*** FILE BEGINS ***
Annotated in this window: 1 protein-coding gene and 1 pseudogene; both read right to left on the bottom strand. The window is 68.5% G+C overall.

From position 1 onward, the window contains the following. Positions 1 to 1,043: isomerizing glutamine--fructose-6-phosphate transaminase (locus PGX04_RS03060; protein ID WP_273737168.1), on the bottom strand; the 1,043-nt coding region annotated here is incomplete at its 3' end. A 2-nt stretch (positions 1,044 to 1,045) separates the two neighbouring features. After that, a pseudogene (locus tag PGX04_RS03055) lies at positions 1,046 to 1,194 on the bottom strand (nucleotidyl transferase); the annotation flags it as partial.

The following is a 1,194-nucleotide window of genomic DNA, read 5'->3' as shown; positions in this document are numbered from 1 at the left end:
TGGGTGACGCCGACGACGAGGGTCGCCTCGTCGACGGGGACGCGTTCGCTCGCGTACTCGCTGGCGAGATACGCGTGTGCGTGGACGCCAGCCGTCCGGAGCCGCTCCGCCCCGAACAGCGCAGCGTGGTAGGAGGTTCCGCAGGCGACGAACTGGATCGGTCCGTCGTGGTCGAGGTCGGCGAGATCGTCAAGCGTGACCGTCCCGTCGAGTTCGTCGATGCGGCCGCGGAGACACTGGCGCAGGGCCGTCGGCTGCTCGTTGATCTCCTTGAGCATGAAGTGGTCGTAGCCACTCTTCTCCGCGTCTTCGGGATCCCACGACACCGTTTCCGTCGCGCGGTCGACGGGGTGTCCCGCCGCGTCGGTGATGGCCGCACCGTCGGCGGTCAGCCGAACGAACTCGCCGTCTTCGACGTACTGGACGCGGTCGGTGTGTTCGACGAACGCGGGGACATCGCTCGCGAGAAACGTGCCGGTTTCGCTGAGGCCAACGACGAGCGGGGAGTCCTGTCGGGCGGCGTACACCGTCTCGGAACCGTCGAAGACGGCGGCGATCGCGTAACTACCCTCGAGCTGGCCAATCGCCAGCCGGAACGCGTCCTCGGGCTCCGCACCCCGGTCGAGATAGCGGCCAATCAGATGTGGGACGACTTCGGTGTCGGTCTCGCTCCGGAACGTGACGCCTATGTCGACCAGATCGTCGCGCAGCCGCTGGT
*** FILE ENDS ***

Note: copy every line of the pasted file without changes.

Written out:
Annotated in this window: 1 protein-coding gene and 1 pseudogene; both read right to left on the bottom strand. The window is 68.5% G+C overall.

From position 1 onward, the window contains the following. Positions 1 to 1,043: isomerizing glutamine--fructose-6-phosphate transaminase (locus PGX04_RS03060; protein ID WP_273737168.1), on the bottom strand; the 1,043-nt coding region annotated here is incomplete at its 3' end. A 2-nt stretch (positions 1,044 to 1,045) separates the two neighbouring features. After that, a pseudogene (locus tag PGX04_RS03055) lies at positions 1,046 to 1,194 on the bottom strand (nucleotidyl transferase); the annotation flags it as partial.

The following is a 1,194-nucleotide window of genomic DNA, read 5'->3' as shown; positions in this document are numbered from 1 at the left end:
TGGGTGACGCCGACGACGAGGGTCGCCTCGTCGACGGGGACGCGTTCGCTCGCGTACTCGCTGGCGAGATACGCGTGTGCGTGGACGCCAGCCGTCCGGAGCCGCTCCGCCCCGAACAGCGCAGCGTGGTAGGAGGTTCCGCAGGCGACGAACTGGATCGGTCCGTCGTGGTCGAGGTCGGCGAGATCGTCAAGCGTGACCGTCCCGTCGAGTTCGTCGATGCGGCCGCGGAGACACTGGCGCAGGGCCGTCGGCTGCTCGTTGATCTCCTTGAGCATGAAGTGGTCGTAGCCACTCTTCTCCGCGTCTTCGGGATCCCACGACACCGTTTCCGTCGCGCGGTCGACGGGGTGTCCCGCCGCGTCGGTGATGGCCGCACCGTCGGCGGTCAGCCGAACGAACTCGCCGTCTTCGACGTACTGGACGCGGTCGGTGTGTTCGACGAACGCGGGGACATCGCTCGCGAGAAACGTGCCGGTTTCGCTGAGGCCAACGACGAGCGGGGAGTCCTGTCGGGCGGCGTACACCGTCTCGGAACCGTCGAAGACGGCGGCGATCGCGTAACTACCCTCGAGCTGGCCAATCGCCAGCCGGAACGCGTCCTCGGGCTCCGCACCCCGGTCGAGATAGCGGCCAATCAGATGTGGGACGACTTCGGTGTCGGTCTCGCTCCGGAACGTGACGCCTATGTCGACCAGATCGTCGCGCAGCCGCTGGT